Virginia Grey, one MGM's lovliest, but underused leading ladies of the late '30s and '40s, died in Woodland Hills, California on August 1 of heart failure. She was 87. She was was born in Los Angeles on March 22, 1917, and was exposed to the film industry at a very young age. Her father, Ray Grey, was a Keystone Cop and acted in several other of Mack Sennett's comedies with the likes of Mabel Normand, Dorothy Gish and Ben Turpin. When her father died when she was still a child, Virginia's mother encouraged her to join the acting game and audition for the role of Eva for Uncle Tom's Cabin, a big budget picture for Universal Studios in the day. She won the role, and acted in a few more pictures at the studio: The Michigan Kid and Heart to Heart (both 1928), before she decided to temporarily leave acting to finish her schooling. She returned to films after graduating from high school, and after bouncing around Hollywood doing bits for various studios, she hooked up with MGM in 1938. Her roles in her first few films were fairly non-descript: In Test Pilot and Ladies in Distress (both 1938), she did little more than look pretty, but in the following year she had scene-stealing parts in The Women (upstaging Joan Crawford in a delicious scene as a wisecracking perfume counter girl) and as the suffering heroine in Another Thin Man (both 1939). Despite her versatility (she could handle comedy or drama with equal effectiveness), MGM would cast her in some above-average, but hardly starmaking movies: Whistling in the Dark, The Big Store (both 1941), and Tarzan's New York Adventure (1942). She left MGM in 1943 and became a freelance actress for several studios, but her material as a leading lady throughout the '40s were mediocre: Swamp Fire, House of Horrors (both 1946), and Mexican Hayride (1948) were sadly the more interesting films in her post-MGM period. But by the '50s she was a well-established character actress, appearing in fairly big-budget pictures: All That Heaven Allows, The Rose Tattoo (both 1955), Jeanne Eagels (1957). In the '60s, Grey turned to television and found work on a variety of hit shows: Wagon Train, Peter Gunn, Bonanza, My Three Sons, I Spy, and several others; plus she also captured a a couple of notable supporting parts in these films: Madame X (1966), and Airport (1970), before retiring completely from acting in the early '70s. She is survived by her sister, Lorraine Grey Heindorf, two nieces and two nephews. by Michael T. Toole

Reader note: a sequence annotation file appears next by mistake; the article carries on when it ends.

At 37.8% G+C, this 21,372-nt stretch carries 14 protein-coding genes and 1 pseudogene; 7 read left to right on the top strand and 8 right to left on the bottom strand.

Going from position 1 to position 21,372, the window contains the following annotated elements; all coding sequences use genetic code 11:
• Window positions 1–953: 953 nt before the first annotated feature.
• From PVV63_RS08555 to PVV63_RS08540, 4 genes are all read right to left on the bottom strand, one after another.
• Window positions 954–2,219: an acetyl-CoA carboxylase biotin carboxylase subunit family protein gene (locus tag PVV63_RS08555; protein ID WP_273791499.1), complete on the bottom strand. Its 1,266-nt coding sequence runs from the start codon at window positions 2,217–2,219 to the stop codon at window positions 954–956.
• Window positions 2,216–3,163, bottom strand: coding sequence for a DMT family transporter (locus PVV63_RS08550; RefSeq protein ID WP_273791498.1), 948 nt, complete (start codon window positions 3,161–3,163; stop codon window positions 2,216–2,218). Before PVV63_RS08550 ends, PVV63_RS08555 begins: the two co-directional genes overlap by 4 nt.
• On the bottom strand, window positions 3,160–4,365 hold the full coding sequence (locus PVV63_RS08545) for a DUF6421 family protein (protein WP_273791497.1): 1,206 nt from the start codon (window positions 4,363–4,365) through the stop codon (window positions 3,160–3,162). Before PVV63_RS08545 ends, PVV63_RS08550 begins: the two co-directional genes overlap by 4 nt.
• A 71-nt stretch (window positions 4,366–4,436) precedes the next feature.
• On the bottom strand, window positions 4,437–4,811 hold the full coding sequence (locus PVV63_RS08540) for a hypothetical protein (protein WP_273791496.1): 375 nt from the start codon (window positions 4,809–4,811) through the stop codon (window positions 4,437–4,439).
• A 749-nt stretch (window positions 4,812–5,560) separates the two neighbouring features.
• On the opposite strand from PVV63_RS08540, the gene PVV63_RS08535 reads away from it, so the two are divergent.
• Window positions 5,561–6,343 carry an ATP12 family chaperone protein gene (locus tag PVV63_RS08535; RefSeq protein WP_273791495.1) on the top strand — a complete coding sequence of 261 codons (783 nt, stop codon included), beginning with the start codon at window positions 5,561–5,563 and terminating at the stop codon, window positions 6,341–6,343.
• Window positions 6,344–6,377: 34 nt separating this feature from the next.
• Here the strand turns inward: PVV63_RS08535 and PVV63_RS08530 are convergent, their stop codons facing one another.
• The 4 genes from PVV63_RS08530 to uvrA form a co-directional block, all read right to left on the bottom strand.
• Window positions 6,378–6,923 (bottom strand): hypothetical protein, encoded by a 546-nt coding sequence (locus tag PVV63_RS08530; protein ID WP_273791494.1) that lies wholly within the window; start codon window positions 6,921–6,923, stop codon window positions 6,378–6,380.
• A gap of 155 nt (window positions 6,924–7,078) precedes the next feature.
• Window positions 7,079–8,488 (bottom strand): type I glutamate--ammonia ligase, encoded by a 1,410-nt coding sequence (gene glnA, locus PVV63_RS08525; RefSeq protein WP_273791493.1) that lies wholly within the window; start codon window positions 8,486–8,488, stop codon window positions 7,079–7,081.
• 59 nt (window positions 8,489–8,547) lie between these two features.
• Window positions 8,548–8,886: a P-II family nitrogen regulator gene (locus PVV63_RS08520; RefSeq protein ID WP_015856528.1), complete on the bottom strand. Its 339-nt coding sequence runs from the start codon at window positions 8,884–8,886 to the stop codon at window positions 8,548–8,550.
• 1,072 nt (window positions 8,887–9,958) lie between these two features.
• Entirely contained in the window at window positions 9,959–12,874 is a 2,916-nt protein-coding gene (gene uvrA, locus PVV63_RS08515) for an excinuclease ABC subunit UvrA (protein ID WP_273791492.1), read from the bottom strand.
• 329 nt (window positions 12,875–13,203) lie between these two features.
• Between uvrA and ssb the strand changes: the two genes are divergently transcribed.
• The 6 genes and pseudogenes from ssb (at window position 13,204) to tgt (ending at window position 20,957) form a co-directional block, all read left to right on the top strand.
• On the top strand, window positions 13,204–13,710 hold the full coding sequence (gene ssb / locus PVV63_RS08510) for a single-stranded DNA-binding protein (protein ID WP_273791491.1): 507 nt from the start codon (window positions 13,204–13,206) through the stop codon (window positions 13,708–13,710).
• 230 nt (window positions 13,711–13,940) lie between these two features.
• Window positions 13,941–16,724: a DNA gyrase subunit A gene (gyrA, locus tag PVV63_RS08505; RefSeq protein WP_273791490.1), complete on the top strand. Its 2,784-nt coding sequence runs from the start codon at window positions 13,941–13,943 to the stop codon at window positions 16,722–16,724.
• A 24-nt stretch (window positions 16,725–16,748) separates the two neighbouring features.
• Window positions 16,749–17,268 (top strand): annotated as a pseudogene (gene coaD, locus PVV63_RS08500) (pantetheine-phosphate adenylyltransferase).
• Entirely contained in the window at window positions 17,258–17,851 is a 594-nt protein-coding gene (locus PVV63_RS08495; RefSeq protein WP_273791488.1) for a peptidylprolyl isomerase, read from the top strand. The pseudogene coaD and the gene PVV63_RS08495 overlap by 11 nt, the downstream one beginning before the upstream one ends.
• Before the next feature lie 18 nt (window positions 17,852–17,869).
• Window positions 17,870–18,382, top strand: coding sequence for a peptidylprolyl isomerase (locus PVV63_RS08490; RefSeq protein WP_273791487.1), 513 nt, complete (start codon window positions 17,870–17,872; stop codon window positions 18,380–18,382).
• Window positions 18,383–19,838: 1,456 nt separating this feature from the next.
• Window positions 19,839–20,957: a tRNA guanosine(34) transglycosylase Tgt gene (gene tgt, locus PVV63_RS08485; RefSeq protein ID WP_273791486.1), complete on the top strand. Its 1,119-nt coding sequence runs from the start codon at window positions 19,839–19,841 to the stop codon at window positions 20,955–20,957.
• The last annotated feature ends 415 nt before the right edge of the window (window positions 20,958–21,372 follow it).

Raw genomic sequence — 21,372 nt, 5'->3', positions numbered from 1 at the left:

Quotes

Trivia

Notes

The working titles of this film were Four Cents a Word and Fools Rush In. According to a news item in Hollywood Reporter, Lloyd Nolan was to be in the cast. Although Nolan's name also appeared on production charts, he was not in the released film. The news item also noted that actor Albert Dekker was borrowed from Paramount and B. P. "Bernie" Fineman was producing his first film for M-G-M.